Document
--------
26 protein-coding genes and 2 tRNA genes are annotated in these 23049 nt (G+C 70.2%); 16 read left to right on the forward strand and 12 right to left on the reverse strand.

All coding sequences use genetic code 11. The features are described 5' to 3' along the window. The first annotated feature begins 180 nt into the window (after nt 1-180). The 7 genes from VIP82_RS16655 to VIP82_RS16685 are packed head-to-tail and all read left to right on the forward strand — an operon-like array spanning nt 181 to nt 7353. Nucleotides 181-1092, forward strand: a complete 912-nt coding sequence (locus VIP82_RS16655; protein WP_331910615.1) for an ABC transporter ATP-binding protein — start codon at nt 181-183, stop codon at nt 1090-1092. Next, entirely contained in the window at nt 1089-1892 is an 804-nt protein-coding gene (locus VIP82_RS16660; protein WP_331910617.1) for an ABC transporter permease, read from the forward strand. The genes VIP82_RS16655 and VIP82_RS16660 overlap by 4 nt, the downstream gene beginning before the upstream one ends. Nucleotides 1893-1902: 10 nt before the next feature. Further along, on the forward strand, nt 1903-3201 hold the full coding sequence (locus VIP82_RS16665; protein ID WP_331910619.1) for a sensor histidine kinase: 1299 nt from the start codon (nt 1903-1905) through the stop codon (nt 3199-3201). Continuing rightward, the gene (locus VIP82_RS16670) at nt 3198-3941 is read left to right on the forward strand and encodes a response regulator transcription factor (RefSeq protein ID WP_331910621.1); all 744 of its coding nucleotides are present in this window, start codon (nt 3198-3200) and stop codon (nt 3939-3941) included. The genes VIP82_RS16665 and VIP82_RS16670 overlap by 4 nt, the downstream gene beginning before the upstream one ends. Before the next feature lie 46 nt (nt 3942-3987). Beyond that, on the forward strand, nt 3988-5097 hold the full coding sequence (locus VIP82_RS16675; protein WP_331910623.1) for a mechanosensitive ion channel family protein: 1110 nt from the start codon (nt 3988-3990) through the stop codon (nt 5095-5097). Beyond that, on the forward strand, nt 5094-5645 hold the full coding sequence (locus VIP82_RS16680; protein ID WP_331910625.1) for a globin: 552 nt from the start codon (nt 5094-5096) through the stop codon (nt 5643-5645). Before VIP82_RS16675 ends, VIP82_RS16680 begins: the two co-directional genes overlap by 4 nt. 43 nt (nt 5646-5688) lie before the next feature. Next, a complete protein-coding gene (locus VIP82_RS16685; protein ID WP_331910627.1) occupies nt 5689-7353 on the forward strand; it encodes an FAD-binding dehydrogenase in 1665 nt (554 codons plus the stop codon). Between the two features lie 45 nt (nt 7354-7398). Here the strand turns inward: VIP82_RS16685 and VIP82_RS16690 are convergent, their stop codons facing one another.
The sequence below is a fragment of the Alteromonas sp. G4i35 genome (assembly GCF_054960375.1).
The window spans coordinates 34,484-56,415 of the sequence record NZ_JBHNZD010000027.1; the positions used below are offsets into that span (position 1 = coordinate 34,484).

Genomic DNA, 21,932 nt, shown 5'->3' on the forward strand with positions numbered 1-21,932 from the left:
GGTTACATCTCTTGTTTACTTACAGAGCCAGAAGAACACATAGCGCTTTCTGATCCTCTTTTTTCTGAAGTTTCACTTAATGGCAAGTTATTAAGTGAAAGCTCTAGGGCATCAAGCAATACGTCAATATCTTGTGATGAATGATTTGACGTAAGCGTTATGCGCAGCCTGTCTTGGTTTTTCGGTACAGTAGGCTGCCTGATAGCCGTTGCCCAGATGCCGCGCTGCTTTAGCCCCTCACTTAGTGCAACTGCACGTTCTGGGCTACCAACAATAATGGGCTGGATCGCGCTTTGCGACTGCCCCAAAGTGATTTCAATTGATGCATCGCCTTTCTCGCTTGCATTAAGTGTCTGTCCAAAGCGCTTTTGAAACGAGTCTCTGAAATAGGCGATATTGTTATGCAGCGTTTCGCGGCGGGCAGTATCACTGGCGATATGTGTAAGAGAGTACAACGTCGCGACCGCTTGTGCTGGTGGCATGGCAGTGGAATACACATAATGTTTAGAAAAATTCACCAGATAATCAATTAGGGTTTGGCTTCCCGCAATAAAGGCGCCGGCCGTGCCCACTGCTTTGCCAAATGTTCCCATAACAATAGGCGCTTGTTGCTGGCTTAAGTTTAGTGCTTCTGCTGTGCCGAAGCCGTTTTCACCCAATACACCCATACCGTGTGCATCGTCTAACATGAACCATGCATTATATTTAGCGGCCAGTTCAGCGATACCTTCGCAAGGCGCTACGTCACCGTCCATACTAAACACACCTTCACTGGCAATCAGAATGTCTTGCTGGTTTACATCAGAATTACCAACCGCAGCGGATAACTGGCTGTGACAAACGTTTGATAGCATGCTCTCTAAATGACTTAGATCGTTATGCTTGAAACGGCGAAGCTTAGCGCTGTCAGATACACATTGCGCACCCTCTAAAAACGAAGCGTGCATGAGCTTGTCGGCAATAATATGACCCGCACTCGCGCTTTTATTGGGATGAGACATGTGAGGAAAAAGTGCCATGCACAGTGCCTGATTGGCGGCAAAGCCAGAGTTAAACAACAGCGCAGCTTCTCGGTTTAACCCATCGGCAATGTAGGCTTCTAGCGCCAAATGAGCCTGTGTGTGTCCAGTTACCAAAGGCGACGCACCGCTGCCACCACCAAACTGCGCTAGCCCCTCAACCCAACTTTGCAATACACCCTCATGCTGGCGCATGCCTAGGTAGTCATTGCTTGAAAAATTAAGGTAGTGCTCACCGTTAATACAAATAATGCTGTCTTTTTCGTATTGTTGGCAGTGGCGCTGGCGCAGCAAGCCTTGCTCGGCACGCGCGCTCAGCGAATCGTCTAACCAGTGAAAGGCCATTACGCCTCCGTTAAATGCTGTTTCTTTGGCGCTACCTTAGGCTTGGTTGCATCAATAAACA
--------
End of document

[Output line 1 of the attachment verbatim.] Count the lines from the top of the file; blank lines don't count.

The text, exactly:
26 protein-coding genes and 2 tRNA genes are annotated in these 23049 nt (G+C 70.2%); 16 read left to right on the forward strand and 12 right to left on the reverse strand.